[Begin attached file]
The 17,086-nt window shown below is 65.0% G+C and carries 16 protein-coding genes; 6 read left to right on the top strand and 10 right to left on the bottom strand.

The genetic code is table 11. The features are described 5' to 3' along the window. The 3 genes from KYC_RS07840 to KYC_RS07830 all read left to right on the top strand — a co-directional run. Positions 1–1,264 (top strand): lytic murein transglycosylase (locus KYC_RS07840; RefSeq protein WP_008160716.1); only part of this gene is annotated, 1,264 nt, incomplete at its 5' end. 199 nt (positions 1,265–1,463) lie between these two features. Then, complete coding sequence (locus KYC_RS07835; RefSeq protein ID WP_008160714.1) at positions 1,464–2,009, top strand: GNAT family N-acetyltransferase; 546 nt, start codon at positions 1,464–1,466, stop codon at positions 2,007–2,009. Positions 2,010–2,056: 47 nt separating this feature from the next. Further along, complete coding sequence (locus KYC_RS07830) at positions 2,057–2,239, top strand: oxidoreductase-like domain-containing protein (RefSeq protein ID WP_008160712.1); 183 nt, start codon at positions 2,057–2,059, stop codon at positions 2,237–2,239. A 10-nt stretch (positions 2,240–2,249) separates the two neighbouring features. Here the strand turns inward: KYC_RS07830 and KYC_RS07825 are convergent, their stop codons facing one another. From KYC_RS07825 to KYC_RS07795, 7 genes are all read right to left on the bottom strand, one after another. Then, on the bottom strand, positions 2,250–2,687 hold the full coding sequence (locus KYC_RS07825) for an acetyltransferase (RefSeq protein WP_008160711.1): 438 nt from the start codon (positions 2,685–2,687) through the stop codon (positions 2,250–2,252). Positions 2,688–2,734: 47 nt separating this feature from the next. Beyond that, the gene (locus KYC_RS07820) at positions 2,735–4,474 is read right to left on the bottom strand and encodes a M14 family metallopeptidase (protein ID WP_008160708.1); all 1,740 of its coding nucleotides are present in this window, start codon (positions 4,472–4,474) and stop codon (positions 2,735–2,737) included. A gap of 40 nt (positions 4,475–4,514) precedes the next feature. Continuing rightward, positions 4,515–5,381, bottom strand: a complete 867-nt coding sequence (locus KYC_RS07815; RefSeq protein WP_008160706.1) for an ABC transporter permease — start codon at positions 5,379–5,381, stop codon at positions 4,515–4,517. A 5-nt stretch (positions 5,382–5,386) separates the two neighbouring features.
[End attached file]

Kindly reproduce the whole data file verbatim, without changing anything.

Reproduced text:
The 17,086-nt window shown below is 65.0% G+C and carries 16 protein-coding genes; 6 read left to right on the top strand and 10 right to left on the bottom strand.

The genetic code is table 11. The features are described 5' to 3' along the window. The 3 genes from KYC_RS07840 to KYC_RS07830 all read left to right on the top strand — a co-directional run. Positions 1–1,264 (top strand): lytic murein transglycosylase (locus KYC_RS07840; RefSeq protein WP_008160716.1); only part of this gene is annotated, 1,264 nt, incomplete at its 5' end. 199 nt (positions 1,265–1,463) lie between these two features. Then, complete coding sequence (locus KYC_RS07835; RefSeq protein ID WP_008160714.1) at positions 1,464–2,009, top strand: GNAT family N-acetyltransferase; 546 nt, start codon at positions 1,464–1,466, stop codon at positions 2,007–2,009. Positions 2,010–2,056: 47 nt separating this feature from the next. Further along, complete coding sequence (locus KYC_RS07830) at positions 2,057–2,239, top strand: oxidoreductase-like domain-containing protein (RefSeq protein ID WP_008160712.1); 183 nt, start codon at positions 2,057–2,059, stop codon at positions 2,237–2,239. A 10-nt stretch (positions 2,240–2,249) separates the two neighbouring features. Here the strand turns inward: KYC_RS07830 and KYC_RS07825 are convergent, their stop codons facing one another. From KYC_RS07825 to KYC_RS07795, 7 genes are all read right to left on the bottom strand, one after another. Then, on the bottom strand, positions 2,250–2,687 hold the full coding sequence (locus KYC_RS07825) for an acetyltransferase (RefSeq protein WP_008160711.1): 438 nt from the start codon (positions 2,685–2,687) through the stop codon (positions 2,250–2,252). Positions 2,688–2,734: 47 nt separating this feature from the next. Beyond that, the gene (locus KYC_RS07820) at positions 2,735–4,474 is read right to left on the bottom strand and encodes a M14 family metallopeptidase (protein ID WP_008160708.1); all 1,740 of its coding nucleotides are present in this window, start codon (positions 4,472–4,474) and stop codon (positions 2,735–2,737) included. A gap of 40 nt (positions 4,475–4,514) precedes the next feature. Continuing rightward, positions 4,515–5,381, bottom strand: a complete 867-nt coding sequence (locus KYC_RS07815; RefSeq protein WP_008160706.1) for an ABC transporter permease — start codon at positions 5,379–5,381, stop codon at positions 4,515–4,517. A 5-nt stretch (positions 5,382–5,386) separates the two neighbouring features.